missions during this month must have slowed, but did not stop, the
enemy's preparations for delaying our ground troops. Patrols found that
minefields had been laid, tank traps set, and machinegun positions built
on Mount Rotondo and Mount Lungo, east and west of Highway 6; for the
infantrymen an attack through the gap would be a hazardous operation.
Since a frontal assault through the Mignano Gap would undoubtedly be costly, General Truscott planned to approach it from the heights on both sides. He sent the 2d Battalion, 15th Infantry, over Mount Cesima to Cannavinelle Hill, which overlooks the gap from the northeast, while the 30th Infantry went around to Rocca Pipirozzi in the 45th Division zone to launch an attack across Cannavinelle toward Mount Rotondo. The regiment passed through the 180th Infantry during the night of 5/6 November and climbed the brush-covered slopes of Cannavinelle. The 2d Battalion then moved down the other side of the hill toward Mignano and made an unsuccessful attack during the afternoon on Mount Rotondo. At the same time the 3d Battalion, 15th Infantry, tried, but failed, to seize the southeast nose (Hill 253) of Mount Lungo. On the foggy morning of 8 November another coordinated attack was launched, under cover of the fire of eight battalions of artillery. The 3d Battalion, 30th Infantry, then pushed on to the crest of Mount Rotondo against medium resistance, and the 3d Battalion, 15th Infantry, took Hill 253. The 1st Battalion, 15th Infantry, next moved up and beat the enemy from Hill 193 in the horseshoe curve of Highway 6. Both regiments spent the following few days in repulsing German counterattacks, in digging in deeper for protection against mortar and artillery fire, and in trying to keep reasonably warm and dry.
Meanwhile, on the left the 2d Battalion, 7th Infantry, attacked on 5 November through Caspoli and Casale toward the high ridge between the jagged peaks of Mount Camino and the perpendicular cliffs of Mount la Difensa. The 3d Battalion came up to assist, and the 1st Battalion moved southwest from Mignano to hit the northeast slopes of Mount la Difensa. During the next ten days these battalions tried in vain to scale the heights of Mount la Difensa. Their every effort was balked by a cliff fifty to sixty feet high running north and south some fifteen hundred yards along the top of the mountain. They met at every turn rifle and machine-gun fire from holes blasted in the rocky slopes and accurate mortar and artillery fire directed from commanding heights. The enemy paid heavily for holding his ground, and his counterattacks were often costly, but he was always able to shift his reserves to replace his losses. Supplying the troops was very difficult in this terrain cut by deep gorges and precipitous ridges. Food, ammunition, and equipment had to be brought up by carrying parties, and a man could manage only a small amount, for he needed both hands for climbing. Six hours were required to carry down the wounded. The men of all battalions suffered severely from exposure to rain and cold and from a lack of proper food and clothing.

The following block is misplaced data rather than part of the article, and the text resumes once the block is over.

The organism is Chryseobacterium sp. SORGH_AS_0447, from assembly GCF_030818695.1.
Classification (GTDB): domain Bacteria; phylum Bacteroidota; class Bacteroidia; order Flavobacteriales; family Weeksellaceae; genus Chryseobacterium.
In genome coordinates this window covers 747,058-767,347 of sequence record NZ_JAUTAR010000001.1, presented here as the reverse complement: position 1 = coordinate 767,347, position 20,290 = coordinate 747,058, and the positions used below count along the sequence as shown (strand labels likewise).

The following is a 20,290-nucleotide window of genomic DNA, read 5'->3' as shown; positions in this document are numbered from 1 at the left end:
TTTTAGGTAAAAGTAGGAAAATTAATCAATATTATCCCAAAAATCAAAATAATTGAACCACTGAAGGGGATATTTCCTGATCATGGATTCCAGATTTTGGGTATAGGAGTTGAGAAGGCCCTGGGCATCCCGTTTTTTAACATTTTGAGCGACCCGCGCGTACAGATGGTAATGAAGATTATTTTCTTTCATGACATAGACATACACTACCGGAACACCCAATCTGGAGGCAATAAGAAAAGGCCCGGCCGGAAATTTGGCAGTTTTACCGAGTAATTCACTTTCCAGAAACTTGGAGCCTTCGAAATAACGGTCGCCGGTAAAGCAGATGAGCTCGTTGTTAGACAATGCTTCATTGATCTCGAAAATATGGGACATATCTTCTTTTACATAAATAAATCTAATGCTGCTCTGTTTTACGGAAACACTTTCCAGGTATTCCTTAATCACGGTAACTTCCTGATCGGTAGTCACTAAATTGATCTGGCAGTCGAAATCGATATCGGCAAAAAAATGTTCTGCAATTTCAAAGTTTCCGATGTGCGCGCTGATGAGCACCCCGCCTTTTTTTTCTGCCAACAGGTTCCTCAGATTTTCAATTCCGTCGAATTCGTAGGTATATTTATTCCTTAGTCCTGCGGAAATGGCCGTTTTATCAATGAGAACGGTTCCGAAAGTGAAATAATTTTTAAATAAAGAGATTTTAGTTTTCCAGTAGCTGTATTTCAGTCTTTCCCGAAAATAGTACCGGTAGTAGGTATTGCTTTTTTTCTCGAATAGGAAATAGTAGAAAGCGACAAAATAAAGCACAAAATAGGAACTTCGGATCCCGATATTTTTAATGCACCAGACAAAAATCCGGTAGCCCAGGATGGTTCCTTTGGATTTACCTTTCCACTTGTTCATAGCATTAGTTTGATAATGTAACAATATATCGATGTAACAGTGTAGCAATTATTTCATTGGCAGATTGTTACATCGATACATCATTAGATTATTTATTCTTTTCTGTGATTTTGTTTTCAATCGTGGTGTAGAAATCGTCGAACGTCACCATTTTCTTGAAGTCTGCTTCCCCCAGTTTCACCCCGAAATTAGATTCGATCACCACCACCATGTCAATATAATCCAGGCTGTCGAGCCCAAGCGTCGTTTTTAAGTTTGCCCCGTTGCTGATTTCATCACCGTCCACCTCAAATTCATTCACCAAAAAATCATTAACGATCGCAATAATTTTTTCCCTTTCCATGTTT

Soldiers on Mount la Difensa endured hardships and demonstrated bravery on its perilous slopes. One of them, Pvt. Floyd K. Lindstrom, of the 3d Battalion, was leading his platoon up the steep slopes of Mount la Difensa on ii November when it was stopped by machinegun fire. Pvt. Lindstrom charged through the rocks to within ten yards of the enemy and engaged the gunners in a duel. When this effort failed to neutralize the position, he again charged through machine-gun fire, killed the gunners with his pistol, dragged their guns back, and used them to beat off a fierce counterattack.
The 3d Division, as ordered, had made the main effort on the corps' left but had been stopped by the enemy's well-placed defenses on the hills southwest of Mignano.